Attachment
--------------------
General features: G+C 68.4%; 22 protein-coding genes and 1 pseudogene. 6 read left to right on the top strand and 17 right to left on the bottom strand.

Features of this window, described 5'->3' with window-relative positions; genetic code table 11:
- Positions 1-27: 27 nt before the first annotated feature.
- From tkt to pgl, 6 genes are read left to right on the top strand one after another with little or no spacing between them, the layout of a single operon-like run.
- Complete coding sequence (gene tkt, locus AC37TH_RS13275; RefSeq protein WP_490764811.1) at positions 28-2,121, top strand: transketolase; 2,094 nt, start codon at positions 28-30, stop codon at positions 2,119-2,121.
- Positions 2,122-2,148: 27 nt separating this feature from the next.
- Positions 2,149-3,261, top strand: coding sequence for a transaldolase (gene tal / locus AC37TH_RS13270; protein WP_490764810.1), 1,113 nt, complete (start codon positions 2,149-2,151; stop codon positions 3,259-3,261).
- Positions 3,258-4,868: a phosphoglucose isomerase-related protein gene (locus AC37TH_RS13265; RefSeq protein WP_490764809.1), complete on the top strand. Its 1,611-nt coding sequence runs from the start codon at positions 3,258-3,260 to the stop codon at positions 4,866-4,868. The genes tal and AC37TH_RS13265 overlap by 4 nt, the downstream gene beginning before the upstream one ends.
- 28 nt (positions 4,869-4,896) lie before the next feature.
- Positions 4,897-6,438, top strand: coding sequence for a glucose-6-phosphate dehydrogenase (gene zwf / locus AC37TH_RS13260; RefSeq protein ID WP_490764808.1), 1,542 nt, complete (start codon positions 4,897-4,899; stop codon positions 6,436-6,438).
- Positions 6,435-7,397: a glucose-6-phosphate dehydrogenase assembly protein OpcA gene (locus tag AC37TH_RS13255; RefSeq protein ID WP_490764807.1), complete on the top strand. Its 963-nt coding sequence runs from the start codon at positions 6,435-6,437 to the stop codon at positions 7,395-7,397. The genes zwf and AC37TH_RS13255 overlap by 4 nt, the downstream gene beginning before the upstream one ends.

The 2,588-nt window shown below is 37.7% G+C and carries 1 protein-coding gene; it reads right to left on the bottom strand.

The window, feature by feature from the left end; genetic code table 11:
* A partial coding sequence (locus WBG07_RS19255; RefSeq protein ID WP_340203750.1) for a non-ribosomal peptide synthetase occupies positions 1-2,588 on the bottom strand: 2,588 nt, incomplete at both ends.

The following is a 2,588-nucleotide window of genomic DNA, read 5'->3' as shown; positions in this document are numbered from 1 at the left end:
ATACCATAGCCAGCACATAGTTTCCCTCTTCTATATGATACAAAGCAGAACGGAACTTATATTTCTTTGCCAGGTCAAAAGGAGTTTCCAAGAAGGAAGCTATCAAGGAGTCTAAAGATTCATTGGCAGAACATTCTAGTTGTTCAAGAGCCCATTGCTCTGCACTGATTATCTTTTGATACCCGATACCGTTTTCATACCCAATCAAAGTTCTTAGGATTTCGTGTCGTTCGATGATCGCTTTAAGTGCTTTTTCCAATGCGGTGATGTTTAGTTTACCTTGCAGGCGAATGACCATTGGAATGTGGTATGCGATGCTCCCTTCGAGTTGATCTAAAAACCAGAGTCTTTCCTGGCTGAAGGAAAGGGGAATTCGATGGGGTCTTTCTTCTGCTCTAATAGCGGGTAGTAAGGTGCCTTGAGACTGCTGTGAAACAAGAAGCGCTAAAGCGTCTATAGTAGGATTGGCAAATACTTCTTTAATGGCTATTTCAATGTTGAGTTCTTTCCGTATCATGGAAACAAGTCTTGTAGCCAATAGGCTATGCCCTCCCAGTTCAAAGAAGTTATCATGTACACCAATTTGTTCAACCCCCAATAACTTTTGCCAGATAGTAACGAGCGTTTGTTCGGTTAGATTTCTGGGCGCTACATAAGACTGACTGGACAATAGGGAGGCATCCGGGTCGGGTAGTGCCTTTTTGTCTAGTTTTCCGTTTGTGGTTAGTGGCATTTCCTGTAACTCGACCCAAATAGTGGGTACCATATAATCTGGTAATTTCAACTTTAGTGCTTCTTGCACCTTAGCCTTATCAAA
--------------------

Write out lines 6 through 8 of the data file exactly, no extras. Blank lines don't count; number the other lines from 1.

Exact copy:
- Positions 2,122-2,148: 27 nt separating this feature from the next.
- Positions 2,149-3,261, top strand: coding sequence for a transaldolase (gene tal / locus AC37TH_RS13270; protein WP_490764810.1), 1,113 nt, complete (start codon positions 2,149-2,151; stop codon positions 3,259-3,261).
- Positions 3,258-4,868: a phosphoglucose isomerase-related protein gene (locus AC37TH_RS13265; RefSeq protein WP_490764809.1), complete on the top strand. Its 1,611-nt coding sequence runs from the start codon at positions 3,258-3,260 to the stop codon at positions 4,866-4,868. The genes tal and AC37TH_RS13265 overlap by 4 nt, the downstream gene beginning before the upstream one ends.